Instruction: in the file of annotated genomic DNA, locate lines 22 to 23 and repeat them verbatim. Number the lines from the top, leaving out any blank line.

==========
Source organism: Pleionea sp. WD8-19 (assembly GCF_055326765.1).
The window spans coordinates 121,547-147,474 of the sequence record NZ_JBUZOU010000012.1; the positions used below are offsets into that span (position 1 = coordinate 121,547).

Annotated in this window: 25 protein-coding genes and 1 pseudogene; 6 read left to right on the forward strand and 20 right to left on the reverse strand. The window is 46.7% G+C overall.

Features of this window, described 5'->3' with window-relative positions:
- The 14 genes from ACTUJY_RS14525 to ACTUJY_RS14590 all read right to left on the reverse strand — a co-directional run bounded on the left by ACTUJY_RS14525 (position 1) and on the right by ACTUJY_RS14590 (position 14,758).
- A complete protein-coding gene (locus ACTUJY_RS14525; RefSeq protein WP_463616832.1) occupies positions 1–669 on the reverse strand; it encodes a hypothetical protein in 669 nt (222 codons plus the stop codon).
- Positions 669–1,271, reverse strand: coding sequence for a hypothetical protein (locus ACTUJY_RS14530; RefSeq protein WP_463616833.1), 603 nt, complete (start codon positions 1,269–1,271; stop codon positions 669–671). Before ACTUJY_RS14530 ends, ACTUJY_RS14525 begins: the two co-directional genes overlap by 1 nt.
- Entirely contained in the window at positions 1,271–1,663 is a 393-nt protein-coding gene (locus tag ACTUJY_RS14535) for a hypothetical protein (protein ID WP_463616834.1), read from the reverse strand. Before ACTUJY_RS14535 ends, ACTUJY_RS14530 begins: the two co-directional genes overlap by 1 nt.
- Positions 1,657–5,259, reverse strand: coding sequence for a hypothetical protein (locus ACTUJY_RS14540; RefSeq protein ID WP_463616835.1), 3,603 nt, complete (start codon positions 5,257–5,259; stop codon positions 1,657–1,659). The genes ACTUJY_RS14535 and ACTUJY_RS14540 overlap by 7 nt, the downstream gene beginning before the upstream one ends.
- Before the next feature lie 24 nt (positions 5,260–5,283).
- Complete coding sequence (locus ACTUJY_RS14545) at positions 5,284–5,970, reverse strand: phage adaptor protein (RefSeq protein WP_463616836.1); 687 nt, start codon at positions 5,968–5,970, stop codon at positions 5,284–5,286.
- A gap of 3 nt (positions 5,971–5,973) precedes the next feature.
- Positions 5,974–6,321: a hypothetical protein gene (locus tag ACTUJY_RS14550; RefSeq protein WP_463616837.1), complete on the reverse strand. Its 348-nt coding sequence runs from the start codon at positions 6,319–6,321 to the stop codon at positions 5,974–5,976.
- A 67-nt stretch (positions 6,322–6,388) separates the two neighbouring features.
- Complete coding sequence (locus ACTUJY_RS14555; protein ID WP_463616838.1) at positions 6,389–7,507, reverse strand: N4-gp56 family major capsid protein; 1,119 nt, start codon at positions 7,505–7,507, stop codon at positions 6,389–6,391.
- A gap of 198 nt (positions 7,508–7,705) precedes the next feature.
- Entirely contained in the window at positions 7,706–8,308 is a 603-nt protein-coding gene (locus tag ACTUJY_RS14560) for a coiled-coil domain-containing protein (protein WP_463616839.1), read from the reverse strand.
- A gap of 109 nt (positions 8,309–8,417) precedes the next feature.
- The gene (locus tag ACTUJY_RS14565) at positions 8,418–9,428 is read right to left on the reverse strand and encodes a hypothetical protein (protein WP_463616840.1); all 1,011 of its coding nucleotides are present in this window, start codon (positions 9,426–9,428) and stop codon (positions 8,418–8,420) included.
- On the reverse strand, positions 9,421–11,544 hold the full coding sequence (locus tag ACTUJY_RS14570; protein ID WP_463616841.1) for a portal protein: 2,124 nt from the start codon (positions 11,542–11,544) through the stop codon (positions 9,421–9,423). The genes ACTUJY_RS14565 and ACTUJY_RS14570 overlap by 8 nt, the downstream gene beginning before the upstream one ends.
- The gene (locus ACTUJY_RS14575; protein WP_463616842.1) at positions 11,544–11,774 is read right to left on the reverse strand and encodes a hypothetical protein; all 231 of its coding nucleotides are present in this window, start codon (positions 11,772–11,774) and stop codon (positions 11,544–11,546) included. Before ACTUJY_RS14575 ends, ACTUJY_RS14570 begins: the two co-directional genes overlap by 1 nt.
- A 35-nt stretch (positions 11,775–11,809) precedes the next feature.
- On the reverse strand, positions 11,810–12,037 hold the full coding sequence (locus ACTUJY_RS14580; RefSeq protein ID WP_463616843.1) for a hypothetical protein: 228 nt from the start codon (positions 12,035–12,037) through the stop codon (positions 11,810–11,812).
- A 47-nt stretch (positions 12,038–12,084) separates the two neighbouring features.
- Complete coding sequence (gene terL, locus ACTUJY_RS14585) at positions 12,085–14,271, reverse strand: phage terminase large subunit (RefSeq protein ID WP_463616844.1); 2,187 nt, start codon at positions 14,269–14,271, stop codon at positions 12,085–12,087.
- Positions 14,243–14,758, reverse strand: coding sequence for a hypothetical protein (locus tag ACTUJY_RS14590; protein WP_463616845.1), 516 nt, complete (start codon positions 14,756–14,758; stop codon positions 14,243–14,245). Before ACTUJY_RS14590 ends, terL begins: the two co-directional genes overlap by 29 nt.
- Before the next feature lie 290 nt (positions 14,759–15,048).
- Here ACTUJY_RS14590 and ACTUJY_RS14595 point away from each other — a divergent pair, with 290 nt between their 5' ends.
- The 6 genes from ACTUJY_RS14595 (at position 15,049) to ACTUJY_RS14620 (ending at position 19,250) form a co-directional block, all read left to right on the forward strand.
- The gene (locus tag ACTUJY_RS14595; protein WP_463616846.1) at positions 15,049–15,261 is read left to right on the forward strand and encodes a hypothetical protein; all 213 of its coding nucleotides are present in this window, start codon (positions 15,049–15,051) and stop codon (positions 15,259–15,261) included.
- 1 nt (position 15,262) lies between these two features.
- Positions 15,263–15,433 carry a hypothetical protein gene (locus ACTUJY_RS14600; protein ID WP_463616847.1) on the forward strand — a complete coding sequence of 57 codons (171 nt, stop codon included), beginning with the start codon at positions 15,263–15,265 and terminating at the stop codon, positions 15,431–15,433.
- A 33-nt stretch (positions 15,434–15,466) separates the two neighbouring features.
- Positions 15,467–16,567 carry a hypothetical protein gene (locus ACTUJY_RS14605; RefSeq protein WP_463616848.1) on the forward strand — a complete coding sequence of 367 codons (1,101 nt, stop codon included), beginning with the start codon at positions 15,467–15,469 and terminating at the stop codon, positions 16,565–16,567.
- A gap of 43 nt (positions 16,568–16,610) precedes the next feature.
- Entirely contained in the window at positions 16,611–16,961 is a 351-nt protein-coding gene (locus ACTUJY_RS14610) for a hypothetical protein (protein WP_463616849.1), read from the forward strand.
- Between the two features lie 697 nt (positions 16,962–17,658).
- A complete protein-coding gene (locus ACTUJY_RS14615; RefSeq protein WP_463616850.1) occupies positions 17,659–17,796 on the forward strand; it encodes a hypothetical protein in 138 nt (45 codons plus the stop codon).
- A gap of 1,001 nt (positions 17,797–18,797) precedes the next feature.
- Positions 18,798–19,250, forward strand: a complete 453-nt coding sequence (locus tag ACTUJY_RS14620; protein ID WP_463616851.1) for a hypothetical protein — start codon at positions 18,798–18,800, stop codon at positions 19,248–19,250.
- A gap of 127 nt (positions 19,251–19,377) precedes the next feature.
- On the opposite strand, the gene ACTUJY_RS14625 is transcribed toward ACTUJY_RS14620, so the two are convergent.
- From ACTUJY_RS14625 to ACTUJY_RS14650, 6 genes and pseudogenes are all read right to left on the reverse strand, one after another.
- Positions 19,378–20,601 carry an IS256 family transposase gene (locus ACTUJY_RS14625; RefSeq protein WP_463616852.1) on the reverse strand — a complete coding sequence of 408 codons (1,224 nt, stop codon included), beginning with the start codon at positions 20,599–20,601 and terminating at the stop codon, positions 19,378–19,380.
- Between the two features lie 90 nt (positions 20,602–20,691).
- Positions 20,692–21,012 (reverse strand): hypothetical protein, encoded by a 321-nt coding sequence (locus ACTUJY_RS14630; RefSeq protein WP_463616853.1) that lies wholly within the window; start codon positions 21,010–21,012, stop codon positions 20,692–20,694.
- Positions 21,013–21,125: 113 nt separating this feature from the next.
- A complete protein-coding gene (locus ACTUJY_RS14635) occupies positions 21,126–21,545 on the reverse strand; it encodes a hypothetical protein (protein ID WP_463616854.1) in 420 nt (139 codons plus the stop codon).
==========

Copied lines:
- A 35-nt stretch (positions 11,775–11,809) precedes the next feature.
- On the reverse strand, positions 11,810–12,037 hold the full coding sequence (locus ACTUJY_RS14580; RefSeq protein ID WP_463616843.1) for a hypothetical protein: 228 nt from the start codon (positions 12,035–12,037) through the stop codon (positions 11,810–11,812).